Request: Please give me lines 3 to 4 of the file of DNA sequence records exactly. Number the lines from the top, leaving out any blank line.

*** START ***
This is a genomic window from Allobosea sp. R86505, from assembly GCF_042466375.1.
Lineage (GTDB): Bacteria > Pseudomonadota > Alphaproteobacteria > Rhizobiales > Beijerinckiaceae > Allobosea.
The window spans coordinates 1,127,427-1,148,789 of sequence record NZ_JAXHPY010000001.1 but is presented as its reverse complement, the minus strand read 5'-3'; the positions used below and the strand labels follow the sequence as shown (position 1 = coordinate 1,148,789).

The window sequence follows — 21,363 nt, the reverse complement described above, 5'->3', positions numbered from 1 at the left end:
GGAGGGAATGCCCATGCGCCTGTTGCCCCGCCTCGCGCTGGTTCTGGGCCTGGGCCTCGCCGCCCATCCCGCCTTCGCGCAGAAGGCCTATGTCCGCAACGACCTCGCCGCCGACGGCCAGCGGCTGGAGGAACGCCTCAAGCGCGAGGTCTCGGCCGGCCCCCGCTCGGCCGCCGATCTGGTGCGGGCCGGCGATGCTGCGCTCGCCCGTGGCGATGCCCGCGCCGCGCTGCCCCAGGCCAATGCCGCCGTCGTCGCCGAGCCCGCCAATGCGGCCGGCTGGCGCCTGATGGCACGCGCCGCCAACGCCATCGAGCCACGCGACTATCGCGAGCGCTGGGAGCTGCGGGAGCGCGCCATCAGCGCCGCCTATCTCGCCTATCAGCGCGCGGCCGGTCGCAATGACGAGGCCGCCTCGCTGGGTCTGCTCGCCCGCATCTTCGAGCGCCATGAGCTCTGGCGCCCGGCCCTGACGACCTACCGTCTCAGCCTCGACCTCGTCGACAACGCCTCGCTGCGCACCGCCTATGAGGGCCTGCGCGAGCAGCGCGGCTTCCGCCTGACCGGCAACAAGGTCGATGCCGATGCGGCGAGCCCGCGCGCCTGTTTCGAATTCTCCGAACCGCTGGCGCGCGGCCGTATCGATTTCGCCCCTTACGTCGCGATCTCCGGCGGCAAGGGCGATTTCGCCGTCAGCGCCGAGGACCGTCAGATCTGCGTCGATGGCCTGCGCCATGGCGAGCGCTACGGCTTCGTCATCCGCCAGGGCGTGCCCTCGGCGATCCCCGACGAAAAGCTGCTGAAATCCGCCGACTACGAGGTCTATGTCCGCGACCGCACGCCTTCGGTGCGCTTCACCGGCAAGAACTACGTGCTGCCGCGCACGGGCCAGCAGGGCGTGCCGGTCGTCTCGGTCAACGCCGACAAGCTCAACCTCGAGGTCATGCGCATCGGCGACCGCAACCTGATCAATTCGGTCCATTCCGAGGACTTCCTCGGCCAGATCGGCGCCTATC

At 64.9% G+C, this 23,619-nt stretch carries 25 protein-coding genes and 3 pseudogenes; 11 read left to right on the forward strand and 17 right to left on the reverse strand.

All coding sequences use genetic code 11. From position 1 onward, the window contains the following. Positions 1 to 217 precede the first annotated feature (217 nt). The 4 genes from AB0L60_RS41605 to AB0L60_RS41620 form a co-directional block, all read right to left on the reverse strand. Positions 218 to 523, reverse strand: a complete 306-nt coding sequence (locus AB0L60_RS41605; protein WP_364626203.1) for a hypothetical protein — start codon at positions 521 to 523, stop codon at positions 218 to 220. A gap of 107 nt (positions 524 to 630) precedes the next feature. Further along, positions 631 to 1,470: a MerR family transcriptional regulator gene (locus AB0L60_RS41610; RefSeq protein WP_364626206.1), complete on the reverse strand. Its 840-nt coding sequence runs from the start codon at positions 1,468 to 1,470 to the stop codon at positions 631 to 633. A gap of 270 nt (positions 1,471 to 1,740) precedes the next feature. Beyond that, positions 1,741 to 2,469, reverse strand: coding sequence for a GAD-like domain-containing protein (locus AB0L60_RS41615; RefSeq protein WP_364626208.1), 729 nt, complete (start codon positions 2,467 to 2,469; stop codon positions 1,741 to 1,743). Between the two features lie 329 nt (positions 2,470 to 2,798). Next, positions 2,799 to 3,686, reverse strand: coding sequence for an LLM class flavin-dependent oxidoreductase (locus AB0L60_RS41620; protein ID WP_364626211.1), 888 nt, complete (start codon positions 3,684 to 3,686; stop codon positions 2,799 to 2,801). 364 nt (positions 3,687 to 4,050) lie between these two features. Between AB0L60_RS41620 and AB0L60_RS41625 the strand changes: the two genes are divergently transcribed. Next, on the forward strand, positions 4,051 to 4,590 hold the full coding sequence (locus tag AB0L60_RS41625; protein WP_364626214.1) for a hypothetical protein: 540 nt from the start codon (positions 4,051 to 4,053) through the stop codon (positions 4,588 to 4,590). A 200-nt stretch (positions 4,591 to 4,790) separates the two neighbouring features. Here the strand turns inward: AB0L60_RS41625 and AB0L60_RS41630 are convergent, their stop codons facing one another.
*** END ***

The window spans coordinates 1,127,427-1,148,789 of sequence record NZ_JAXHPY010000001.1 but is presented as its reverse complement, the minus strand read 5'-3'; the positions used below and the strand labels follow the sequence as shown (position 1 = coordinate 1,148,789).

The window sequence follows — 21,363 nt, the reverse complement described above, 5'->3', positions numbered from 1 at the left end: